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Making appraisals

worthwhile

Appraisals are not intended to 'police' bad doctors, but to help keep standards in

the profession high, writes

Dr Jim Sherifi

The principles behind GP appraisal lie not

so much in the need to police doctors following the Shipman affair but more in the GMC's pamphlets Duties of a Doctor and

Good Medical Practice (2001)1. The former

provides a broad job description, the latter unambiguously and objectively defines what does and does not constitute acceptable medical practice, under seven broad headings.

1. Good clinical care

• Clinical care

• Keeping records, writing reports and keeping colleagues informed

• Access, availability and providing care out-of-hours

• Treatment in emergencies

• Making effective use of resources

2. Maintaining good medical practice

• Keeping up to date and maintaining

performance

3. Relationship with patients

• Providing medical services information

• Maintaining trust

• Avoiding discrimination and prejudice against patients

• Handling events when they go wrong

4. Working with colleagues

• Working with colleagues and in teams

• Referring patients

• Accepting posts

5. Teaching and training

• Teaching, training, appraisal and assessment

6. Probity

• Research

• Financial and commercial dealings

• Providing references

7. Health and the performance of other doctors

• Protecting patients when their own health or the health, conduct or performance of other doctors puts patients at risk.

Although there is no universal appraisal form that has been adapted across all PCTs, most have produced templates based on the above. These headings provide a structure on which the individual GPs can reflect and provide comment and documentary evidence in support of their performance.

The Department of Health agreed in principal with the GPC to facilitate the appraisal process by:

• prescribing that appraisals should be done once a year;

• setting by ring- fenced and funded time; the equivalent of three sessions for the appraisee, two for the appraiser for the appraisal to be adequately performed;

• allocating a budget to PCTs for the exclusive use of appraisals;

• entrusting PCTs with the administration of the process, including the appointment of fully trained appraisers.

The ethos of appraisal was that it should be an annual opportunity for doctors to meet their peers in order to reflect, in a formative manner, on their year's working practice. Anecdotal reviews have suggested that most have found this a positive experience with unexpected benefits including the chance to speak confidentially about concerns and perhaps to build a mentoring relationship. It offered individuals an outlet and dialogue away from the sometimes claustrophobic relationships in a practice.

To gain the most from the experience of appraisals, doctors need to understand and embrace the reasoning behind the process. It was never intended to act as a policing or punitive measure. Indeed the appraisal document2 says: 'Appraisal should not be completed on doctors where there is concern.'

There is some provision for appraisers, in agreement with the appraisee, to report concerns to the PCT.

Once the appraisal is complete, the only documents that have to be returned to the PCT are those confirming the appraisal took place and perhaps an abbreviated personal development plan detailing areas where the individual may wish to undertake some improvements in the following year.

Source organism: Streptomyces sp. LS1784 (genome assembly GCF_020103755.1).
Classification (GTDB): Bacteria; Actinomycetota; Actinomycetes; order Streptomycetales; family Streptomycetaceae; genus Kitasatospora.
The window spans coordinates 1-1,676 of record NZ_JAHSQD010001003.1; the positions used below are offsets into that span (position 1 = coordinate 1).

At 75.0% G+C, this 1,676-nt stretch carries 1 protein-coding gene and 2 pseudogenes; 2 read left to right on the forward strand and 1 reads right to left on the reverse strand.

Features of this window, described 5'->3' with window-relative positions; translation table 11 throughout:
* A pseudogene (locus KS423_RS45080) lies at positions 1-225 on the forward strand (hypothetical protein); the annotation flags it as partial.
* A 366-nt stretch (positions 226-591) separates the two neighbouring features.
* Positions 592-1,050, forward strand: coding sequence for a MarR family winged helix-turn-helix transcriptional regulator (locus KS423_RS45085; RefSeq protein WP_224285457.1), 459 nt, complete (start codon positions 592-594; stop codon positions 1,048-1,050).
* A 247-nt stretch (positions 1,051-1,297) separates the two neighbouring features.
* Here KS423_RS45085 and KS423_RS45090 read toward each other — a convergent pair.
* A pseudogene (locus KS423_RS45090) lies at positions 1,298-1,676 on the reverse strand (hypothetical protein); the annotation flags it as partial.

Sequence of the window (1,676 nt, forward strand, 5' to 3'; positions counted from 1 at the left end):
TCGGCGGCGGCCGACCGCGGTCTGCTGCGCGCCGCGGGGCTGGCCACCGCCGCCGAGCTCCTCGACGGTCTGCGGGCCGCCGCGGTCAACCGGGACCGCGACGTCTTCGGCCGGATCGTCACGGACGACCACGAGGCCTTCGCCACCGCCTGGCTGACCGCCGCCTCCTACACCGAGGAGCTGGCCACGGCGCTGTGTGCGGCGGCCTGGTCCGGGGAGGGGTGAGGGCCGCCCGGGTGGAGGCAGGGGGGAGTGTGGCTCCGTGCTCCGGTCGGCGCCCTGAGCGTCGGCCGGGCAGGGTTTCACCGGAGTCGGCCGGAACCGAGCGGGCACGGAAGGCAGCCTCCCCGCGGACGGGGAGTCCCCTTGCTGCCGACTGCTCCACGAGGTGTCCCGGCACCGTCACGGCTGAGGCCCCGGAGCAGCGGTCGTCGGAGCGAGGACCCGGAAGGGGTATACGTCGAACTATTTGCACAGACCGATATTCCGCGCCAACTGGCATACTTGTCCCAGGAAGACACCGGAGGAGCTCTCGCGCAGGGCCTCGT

Filling in the forms should not be left to the last minute. The standards set should be kept in mind during daily practice and examples of excellence or disappointment recorded on a daily, weekly or monthly basis. Never be afraid of noting down perceived 'failures'. More often than not it will be useful or rewarding to share those experiences with the appraiser, who invariably has experienced similar setbacks. The appraisal is an excellent forum for exchanging bad as well as good clinical practice.

In due course, appraisals will contribute to revalidation – which may also include:

• prescribing data (PACT)

• records of patient complaints

• patient satisfaction questionnaire

• clinical audits

• significant event audits

• personal development plan and a record of educational meetings3.

Such records are easy to keep or obtain with minimal extra effort. A useful tip is to have a concertina file labelled with the 18 headings suggested in Good Medical Practice into which relevant documentation can be dropped as and when it comes to hand.

What is the future of appraisals? Surprisingly, within three years of its acceptance, the process seems to be under threat from two fronts. On the one hand, as PCTs not only seek to assert their independence from the Department of Health but also try to grapple with budget deficits, funding is being withheld, and appraisals are being temporarily suspended. On the other hand, delays in the introduction of revalidation for doctors in general practice, of which appraisal was to be one of the central planks, has led to some questioning the policing relevance of appraisals. However neither of these concerns should detract from the use of the appraisal template as a thought-provoking benchmark against which doctors should be continuously comparing their performance. After all, none of us is too good to improve!

Dr Jim Sherifi is a GP in Sudbury, Suffolk

References

1 GMC Good Medical Practice 2001 edition

2 Para 99 GMC Developing medical regulation April 2005

3 Para 132 GMC Developing medical regulation April 2005

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